City’s poor form after Christmas can be partially accounted for by the absence of Sergio Aguero through injury and the resultant time it took for him to return to form – Theo Walcott is similar to Aguero in needing a few matches to acclimate himself again and regain form. The Argentina international has been a vital player since joining City in July 2011, scoring a large number of goals in relation to the matches that he has played, but he, like Robin van Persie, never has injury-free seasons and is often absent for a few weeks here and there, often, unfortunately, in very important times, such as the Christmas period – he was back about a week after New Year but only scored again in February. Arguably, this was during City’s worst spell of form of the season.
A second factor in City’s inconsistency this season is the unwillingness of Manuel Pellegrini to change his tactics during a match – City looked lethargic and occasionally lazy, possibly due to lack of preparation, poor choice in tactics and team orders and poor squad usage. Yaya Toure played a large portion of City’s league season in addition to being a key player in Ivory Coast’s 2015 AFCON-winning team. Sergio Aguero also played a large number of matches when not injured, which may have contributed in part to the injury he suffered right before Christmas – he could have been rotated more for Dzeko and Jovetic in my opinion, particularly against lesser opponents.
Another factor in City’s erratic form was the Africa Cup Of Nations, which kept Wilfried Bony and Yaya Toure out of the team through January and February – unfortunately for City, Ivory Coast won the competition so the players were unavailable for the longest possible period due to reaching the Final of the AFCON and thus needing rest and time to regain fitness due to the somewhat more lax training in national teams as opposed to the more rigorous training of clubs in the Premier League, which, in my view, did not help their league ambitions.
A further problem for City was a lack of cohesion in defence. Vincent Kompany, a player who has been in good form for City for the last 2 seasons, had a dip in form. City also rotated their defence a lot, possibly as a result of Kompany’s indifferent form, with Martin Demichelis, Fernando and their most expensive defensive buy Eliaquim Mangala all getting game time at centre-back. Demichelis did show some improvement in getting to grips with the pace and physicality of the Premier League but it is tough for him at his age (34) and subsequent lack of pace, which was something Demichelis hasn’t ever really possessed, but he did seem to make fewer errors than last season and seemed to improve his anticipation – he penned a one-year extension until June 2016 but a replacement will need to be found as it is my feeling he will not be able to compete for a title-chasing team like City beyond that point, aside from possibly emergency appearances due to injuries or suspensions of other players should he stay with City beyond June next year.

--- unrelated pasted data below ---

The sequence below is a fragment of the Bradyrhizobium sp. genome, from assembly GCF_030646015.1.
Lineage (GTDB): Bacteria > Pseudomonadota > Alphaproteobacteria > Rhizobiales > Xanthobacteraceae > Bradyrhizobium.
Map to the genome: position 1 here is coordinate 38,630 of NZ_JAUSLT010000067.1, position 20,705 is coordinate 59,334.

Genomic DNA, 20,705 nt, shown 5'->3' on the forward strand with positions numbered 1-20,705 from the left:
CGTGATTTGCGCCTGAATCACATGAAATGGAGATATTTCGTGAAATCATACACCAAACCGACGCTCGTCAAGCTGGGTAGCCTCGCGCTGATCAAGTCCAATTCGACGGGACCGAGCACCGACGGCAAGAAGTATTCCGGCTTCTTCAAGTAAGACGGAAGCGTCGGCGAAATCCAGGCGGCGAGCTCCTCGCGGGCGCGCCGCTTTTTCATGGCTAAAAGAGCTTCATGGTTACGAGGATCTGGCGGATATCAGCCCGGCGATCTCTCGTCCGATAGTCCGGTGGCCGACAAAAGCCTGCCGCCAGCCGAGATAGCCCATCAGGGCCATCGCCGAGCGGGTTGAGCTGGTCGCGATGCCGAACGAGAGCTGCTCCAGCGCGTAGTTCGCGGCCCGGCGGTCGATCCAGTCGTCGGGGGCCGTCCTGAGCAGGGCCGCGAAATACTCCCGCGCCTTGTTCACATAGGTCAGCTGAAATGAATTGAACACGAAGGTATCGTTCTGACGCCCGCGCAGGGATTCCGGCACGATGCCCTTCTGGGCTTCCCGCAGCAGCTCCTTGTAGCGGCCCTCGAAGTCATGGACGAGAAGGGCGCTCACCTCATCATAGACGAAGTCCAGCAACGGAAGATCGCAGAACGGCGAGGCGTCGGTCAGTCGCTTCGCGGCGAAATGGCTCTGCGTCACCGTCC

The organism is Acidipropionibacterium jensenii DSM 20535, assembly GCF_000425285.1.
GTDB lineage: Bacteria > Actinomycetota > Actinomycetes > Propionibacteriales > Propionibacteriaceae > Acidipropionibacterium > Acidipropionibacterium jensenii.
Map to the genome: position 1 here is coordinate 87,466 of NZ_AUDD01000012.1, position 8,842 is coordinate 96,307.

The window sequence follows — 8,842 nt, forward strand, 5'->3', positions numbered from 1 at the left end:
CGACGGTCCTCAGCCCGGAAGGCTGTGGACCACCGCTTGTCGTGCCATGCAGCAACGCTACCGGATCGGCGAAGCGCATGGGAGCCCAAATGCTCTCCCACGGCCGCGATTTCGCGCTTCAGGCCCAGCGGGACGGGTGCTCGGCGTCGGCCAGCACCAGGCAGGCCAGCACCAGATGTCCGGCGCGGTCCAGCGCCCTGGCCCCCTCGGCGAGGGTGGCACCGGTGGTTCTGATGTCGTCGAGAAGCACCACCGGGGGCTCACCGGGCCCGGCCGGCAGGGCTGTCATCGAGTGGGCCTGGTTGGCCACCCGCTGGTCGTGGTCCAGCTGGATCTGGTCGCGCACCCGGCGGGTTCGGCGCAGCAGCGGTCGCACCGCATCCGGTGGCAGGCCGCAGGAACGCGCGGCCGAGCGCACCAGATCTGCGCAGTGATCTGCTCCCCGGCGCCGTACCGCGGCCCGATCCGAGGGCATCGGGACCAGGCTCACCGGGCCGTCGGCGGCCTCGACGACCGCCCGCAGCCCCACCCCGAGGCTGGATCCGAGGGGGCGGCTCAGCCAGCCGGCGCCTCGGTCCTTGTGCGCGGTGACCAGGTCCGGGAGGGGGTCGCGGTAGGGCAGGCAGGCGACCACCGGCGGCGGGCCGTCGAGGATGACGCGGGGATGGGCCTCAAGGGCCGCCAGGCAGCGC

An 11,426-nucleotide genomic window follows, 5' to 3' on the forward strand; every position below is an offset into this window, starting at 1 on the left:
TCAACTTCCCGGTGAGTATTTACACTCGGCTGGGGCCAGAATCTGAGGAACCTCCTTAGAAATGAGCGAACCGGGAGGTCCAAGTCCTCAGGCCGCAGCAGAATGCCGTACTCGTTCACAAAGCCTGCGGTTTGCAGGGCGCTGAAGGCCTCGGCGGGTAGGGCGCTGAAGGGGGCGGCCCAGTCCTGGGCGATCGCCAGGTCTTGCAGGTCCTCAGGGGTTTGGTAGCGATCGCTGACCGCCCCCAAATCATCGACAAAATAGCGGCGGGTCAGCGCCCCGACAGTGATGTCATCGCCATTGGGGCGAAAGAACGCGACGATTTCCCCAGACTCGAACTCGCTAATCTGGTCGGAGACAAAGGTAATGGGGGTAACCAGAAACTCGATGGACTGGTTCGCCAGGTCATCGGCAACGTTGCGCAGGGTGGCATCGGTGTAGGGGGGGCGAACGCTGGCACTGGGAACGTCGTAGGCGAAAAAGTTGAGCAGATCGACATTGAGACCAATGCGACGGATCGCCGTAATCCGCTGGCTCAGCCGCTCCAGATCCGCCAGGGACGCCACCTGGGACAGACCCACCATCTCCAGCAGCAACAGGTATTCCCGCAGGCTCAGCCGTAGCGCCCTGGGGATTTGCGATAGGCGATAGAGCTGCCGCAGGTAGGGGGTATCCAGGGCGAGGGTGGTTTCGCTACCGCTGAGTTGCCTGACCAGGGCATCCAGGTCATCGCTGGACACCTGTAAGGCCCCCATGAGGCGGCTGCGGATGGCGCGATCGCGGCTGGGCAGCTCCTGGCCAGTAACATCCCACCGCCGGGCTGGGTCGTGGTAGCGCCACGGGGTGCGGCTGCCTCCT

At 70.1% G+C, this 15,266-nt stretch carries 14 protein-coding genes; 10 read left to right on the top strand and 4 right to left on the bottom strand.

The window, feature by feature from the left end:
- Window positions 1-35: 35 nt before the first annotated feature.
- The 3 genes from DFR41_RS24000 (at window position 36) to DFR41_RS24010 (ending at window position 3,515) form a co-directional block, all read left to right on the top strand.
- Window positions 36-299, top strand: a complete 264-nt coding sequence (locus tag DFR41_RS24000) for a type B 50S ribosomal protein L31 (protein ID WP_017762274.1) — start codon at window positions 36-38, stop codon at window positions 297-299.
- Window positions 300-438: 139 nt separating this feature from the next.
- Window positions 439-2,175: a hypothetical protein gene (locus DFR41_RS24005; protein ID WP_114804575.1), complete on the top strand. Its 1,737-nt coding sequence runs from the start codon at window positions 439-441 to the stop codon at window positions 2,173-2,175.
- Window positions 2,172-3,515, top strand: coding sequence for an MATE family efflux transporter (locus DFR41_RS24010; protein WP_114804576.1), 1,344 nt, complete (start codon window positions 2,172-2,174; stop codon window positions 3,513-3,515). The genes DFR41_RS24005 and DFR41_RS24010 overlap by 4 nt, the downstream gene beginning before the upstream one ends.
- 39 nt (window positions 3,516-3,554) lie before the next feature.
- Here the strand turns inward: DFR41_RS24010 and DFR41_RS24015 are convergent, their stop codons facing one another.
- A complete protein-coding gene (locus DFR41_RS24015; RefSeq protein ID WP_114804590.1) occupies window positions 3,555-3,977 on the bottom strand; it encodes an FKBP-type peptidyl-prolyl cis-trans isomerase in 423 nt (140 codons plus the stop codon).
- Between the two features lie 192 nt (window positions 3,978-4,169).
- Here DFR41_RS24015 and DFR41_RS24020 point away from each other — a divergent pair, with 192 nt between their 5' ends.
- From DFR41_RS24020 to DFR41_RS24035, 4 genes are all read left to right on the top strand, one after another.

Fernando, while primarily a midfielder, did find himself in defence a number of occasions, although he was pretty average. Mangala, however, made a number of gaffes – he gave away a penalty away from home against Hull, which nearly allowed Hull to get back into the match. Mangala was also one of two players (the other being Pablo Zabaleta, the near ever-present right-back) to be sent off for City in the Premier League this season – Mangala could be a very good player for City if he could improve his discipline, as he has the physical presence, aerial ability and pace to excel in the Premier League. Aleksander Kolarov and former Gunner Gael Clichy shared the left-back spot – Kolarov missed November due to a calf injury with Clichy missing 3 matches due to a muscular injury, although both players exceeded 20 appearances in the Premier League this past season. Clichy and Kolarov have both shown inconsistencies and City may wish to look at upgrading in the left-back position, although it is my opinion that Kolarov is the better player, particularly going forward where his overlapping runs allow the attacking midfielders like David Silva and Yaya Toure to exploit the space opened up by Kolarov’s runs.